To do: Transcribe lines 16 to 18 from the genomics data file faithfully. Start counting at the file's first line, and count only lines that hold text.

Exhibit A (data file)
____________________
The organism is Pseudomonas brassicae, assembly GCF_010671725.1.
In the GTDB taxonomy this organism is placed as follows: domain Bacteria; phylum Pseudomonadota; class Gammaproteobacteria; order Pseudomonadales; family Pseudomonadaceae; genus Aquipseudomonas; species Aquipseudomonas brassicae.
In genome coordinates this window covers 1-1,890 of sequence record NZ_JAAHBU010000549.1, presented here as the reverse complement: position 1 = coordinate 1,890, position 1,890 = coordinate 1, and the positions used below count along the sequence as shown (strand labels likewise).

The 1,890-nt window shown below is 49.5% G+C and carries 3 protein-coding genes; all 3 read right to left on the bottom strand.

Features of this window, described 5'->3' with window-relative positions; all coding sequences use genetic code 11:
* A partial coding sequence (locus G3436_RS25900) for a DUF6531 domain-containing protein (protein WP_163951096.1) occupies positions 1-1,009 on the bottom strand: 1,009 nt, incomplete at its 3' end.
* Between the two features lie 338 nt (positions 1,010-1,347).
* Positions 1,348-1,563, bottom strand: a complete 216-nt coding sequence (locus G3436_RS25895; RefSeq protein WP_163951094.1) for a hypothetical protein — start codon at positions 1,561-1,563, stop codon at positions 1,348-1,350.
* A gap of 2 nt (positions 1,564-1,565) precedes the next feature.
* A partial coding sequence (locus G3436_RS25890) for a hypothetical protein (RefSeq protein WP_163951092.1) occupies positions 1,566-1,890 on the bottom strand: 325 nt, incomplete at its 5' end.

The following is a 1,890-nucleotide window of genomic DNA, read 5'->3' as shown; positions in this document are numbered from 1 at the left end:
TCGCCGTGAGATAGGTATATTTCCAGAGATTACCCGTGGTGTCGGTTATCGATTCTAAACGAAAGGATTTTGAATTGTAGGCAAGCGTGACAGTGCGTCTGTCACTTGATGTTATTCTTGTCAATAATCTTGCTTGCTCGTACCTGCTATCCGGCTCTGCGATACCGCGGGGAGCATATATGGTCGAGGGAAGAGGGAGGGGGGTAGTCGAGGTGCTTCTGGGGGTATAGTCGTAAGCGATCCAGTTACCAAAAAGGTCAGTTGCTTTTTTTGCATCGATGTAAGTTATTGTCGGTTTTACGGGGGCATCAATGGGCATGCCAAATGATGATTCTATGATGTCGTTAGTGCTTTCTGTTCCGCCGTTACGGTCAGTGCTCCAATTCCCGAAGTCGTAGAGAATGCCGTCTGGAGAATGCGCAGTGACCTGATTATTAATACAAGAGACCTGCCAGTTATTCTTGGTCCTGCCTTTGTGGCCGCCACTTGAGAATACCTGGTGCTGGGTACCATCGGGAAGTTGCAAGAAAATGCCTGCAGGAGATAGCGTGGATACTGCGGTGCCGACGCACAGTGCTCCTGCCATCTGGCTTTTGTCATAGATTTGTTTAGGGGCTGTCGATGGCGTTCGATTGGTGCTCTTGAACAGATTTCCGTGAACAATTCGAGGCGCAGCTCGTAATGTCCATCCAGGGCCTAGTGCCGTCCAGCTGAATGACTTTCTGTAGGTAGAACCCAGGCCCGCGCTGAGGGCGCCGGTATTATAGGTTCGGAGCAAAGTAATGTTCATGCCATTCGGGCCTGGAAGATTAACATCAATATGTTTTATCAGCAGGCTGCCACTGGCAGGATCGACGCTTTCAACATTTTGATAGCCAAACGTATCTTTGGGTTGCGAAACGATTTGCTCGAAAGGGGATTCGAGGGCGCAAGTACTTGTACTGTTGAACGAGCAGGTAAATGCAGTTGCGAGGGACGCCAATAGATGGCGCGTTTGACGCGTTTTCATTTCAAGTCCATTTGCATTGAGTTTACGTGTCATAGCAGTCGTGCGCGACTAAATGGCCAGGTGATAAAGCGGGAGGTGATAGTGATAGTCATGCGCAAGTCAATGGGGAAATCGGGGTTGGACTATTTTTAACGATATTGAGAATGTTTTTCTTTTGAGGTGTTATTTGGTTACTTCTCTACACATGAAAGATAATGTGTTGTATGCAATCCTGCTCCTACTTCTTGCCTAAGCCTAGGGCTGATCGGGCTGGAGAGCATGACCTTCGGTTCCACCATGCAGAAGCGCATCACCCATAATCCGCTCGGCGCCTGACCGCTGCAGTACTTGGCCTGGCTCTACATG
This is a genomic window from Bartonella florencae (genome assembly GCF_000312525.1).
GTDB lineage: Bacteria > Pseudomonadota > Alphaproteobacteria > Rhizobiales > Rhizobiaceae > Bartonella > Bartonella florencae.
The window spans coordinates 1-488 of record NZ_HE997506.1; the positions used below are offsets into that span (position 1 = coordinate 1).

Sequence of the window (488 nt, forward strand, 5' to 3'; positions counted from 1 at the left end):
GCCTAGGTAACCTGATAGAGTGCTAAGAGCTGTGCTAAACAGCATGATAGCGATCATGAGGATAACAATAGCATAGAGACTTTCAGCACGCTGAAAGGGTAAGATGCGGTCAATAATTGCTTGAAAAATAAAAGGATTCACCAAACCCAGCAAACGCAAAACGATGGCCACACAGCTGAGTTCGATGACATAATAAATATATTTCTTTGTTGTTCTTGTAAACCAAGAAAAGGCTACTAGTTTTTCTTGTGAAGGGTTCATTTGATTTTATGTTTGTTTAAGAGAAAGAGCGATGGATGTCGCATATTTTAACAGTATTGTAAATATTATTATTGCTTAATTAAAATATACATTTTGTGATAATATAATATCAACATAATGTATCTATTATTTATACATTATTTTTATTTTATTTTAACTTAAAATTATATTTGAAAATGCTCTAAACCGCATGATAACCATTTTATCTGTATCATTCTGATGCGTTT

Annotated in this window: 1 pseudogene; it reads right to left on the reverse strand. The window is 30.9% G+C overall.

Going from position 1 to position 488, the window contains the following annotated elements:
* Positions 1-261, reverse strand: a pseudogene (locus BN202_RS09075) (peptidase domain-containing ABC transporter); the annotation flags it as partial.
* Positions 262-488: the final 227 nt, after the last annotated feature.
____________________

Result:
Sequence of the window (488 nt, forward strand, 5' to 3'; positions counted from 1 at the left end):
GCCTAGGTAACCTGATAGAGTGCTAAGAGCTGTGCTAAACAGCATGATAGCGATCATGAGGATAACAATAGCATAGAGACTTTCAGCACGCTGAAAGGGTAAGATGCGGTCAATAATTGCTTGAAAAATAAAAGGATTCACCAAACCCAGCAAACGCAAAACGATGGCCACACAGCTGAGTTCGATGACATAATAAATATATTTCTTTGTTGTTCTTGTAAACCAAGAAAAGGCTACTAGTTTTTCTTGTGAAGGGTTCATTTGATTTTATGTTTGTTTAAGAGAAAGAGCGATGGATGTCGCATATTTTAACAGTATTGTAAATATTATTATTGCTTAATTAAAATATACATTTTGTGATAATATAATATCAACATAATGTATCTATTATTTATACATTATTTTTATTTTATTTTAACTTAAAATTATATTTGAAAATGCTCTAAACCGCATGATAACCATTTTATCTGTATCATTCTGATGCGTTT

Annotated in this window: 1 pseudogene; it reads right to left on the reverse strand. The window is 30.9% G+C overall.